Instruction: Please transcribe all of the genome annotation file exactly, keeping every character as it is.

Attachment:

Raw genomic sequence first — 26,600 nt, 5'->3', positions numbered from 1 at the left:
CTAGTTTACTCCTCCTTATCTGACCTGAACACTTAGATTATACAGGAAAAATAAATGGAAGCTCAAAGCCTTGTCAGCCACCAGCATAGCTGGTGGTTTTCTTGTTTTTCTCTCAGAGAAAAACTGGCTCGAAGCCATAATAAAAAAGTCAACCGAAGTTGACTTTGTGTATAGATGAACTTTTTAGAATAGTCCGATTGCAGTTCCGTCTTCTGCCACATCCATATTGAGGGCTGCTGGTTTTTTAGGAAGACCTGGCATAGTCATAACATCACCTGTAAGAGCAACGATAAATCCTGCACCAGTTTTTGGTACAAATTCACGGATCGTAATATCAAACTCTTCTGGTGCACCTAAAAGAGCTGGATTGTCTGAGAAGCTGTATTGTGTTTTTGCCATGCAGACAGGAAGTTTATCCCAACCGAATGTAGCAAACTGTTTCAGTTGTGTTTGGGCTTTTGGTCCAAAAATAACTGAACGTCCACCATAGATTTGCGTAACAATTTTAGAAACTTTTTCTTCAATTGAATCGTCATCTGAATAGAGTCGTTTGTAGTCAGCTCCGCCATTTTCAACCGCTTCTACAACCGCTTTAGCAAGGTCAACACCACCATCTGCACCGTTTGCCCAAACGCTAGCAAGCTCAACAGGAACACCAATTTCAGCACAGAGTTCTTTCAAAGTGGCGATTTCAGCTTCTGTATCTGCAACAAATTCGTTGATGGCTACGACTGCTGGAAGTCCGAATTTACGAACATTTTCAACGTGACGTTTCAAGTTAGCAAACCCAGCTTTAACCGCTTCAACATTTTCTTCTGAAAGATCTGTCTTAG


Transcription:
Raw genomic sequence first — 26,600 nt, 5'->3', positions numbered from 1 at the left:
CTAGTTTACTCCTCCTTATCTGACCTGAACACTTAGATTATACAGGAAAAATAAATGGAAGCTCAAAGCCTTGTCAGCCACCAGCATAGCTGGTGGTTTTCTTGTTTTTCTCTCAGAGAAAAACTGGCTCGAAGCCATAATAAAAAAGTCAACCGAAGTTGACTTTGTGTATAGATGAACTTTTTAGAATAGTCCGATTGCAGTTCCGTCTTCTGCCACATCCATATTGAGGGCTGCTGGTTTTTTAGGAAGACCTGGCATAGTCATAACATCACCTGTAAGAGCAACGATAAATCCTGCACCAGTTTTTGGTACAAATTCACGGATCGTAATATCAAACTCTTCTGGTGCACCTAAAAGAGCTGGATTGTCTGAGAAGCTGTATTGTGTTTTTGCCATGCAGACAGGAAGTTTATCCCAACCGAATGTAGCAAACTGTTTCAGTTGTGTTTGGGCTTTTGGTCCAAAAATAACTGAACGTCCACCATAGATTTGCGTAACAATTTTAGAAACTTTTTCTTCAATTGAATCGTCATCTGAATAGAGTCGTTTGTAGTCAGCTCCGCCATTTTCAACCGCTTCTACAACCGCTTTAGCAAGGTCAACACCACCATCTGCACCGTTTGCCCAAACGCTAGCAAGCTCAACAGGAACACCAATTTCAGCACAGAGTTCTTTCAAAGTGGCGATTTCAGCTTCTGTATCTGCAACAAATTCGTTGATGGCTACGACTGCTGGAAGTCCGAATTTACGAACATTTTCAACGTGACGTTTCAAGTTAGCAAACCCAGCTTTAACCGCTTCAACATTTTCTTCTGAAAGATCTGTCTTAG